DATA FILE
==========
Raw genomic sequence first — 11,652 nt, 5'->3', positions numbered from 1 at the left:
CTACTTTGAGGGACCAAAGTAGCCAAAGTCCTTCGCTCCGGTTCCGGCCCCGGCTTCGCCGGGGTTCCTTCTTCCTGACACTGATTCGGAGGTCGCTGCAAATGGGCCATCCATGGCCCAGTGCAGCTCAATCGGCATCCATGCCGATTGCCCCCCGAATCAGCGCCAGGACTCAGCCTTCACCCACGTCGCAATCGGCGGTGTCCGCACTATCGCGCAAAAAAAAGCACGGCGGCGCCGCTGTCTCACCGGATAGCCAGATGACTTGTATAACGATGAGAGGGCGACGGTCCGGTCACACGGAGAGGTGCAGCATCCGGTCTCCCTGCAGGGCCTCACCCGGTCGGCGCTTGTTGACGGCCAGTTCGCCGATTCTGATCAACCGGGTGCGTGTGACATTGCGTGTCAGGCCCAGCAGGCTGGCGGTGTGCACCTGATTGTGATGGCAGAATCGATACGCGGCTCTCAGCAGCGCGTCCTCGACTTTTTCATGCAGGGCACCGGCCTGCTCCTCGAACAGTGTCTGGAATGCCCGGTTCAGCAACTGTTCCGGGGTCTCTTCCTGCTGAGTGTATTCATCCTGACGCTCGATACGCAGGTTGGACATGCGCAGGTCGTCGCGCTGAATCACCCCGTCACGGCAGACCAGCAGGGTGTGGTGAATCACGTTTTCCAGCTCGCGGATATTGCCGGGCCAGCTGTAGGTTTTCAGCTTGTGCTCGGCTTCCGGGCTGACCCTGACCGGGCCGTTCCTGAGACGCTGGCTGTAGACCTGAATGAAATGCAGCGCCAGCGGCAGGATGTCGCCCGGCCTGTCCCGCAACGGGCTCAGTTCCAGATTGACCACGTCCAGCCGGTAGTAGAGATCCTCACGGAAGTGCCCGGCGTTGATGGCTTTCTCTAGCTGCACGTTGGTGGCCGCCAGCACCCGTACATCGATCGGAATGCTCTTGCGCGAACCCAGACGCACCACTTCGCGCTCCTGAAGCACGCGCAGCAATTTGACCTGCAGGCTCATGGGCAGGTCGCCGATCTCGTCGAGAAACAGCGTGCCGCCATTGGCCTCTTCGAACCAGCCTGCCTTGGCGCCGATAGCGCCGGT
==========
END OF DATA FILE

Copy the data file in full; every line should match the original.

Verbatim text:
Raw genomic sequence first — 11,652 nt, 5'->3', positions numbered from 1 at the left:
CTACTTTGAGGGACCAAAGTAGCCAAAGTCCTTCGCTCCGGTTCCGGCCCCGGCTTCGCCGGGGTTCCTTCTTCCTGACACTGATTCGGAGGTCGCTGCAAATGGGCCATCCATGGCCCAGTGCAGCTCAATCGGCATCCATGCCGATTGCCCCCCGAATCAGCGCCAGGACTCAGCCTTCACCCACGTCGCAATCGGCGGTGTCCGCACTATCGCGCAAAAAAAAGCACGGCGGCGCCGCTGTCTCACCGGATAGCCAGATGACTTGTATAACGATGAGAGGGCGACGGTCCGGTCACACGGAGAGGTGCAGCATCCGGTCTCCCTGCAGGGCCTCACCCGGTCGGCGCTTGTTGACGGCCAGTTCGCCGATTCTGATCAACCGGGTGCGTGTGACATTGCGTGTCAGGCCCAGCAGGCTGGCGGTGTGCACCTGATTGTGATGGCAGAATCGATACGCGGCTCTCAGCAGCGCGTCCTCGACTTTTTCATGCAGGGCACCGGCCTGCTCCTCGAACAGTGTCTGGAATGCCCGGTTCAGCAACTGTTCCGGGGTCTCTTCCTGCTGAGTGTATTCATCCTGACGCTCGATACGCAGGTTGGACATGCGCAGGTCGTCGCGCTGAATCACCCCGTCACGGCAGACCAGCAGGGTGTGGTGAATCACGTTTTCCAGCTCGCGGATATTGCCGGGCCAGCTGTAGGTTTTCAGCTTGTGCTCGGCTTCCGGGCTGACCCTGACCGGGCCGTTCCTGAGACGCTGGCTGTAGACCTGAATGAAATGCAGCGCCAGCGGCAGGATGTCGCCCGGCCTGTCCCGCAACGGGCTCAGTTCCAGATTGACCACGTCCAGCCGGTAGTAGAGATCCTCACGGAAGTGCCCGGCGTTGATGGCTTTCTCTAGCTGCACGTTGGTGGCCGCCAGCACCCGTACATCGATCGGAATGCTCTTGCGCGAACCCAGACGCACCACTTCGCGCTCCTGAAGCACGCGCAGCAATTTGACCTGCAGGCTCATGGGCAGGTCGCCGATCTCGTCGAGAAACAGCGTGCCGCCATTGGCCTCTTCGAACCAGCCTGCCTTGGCGCCGATAGCGCCGGT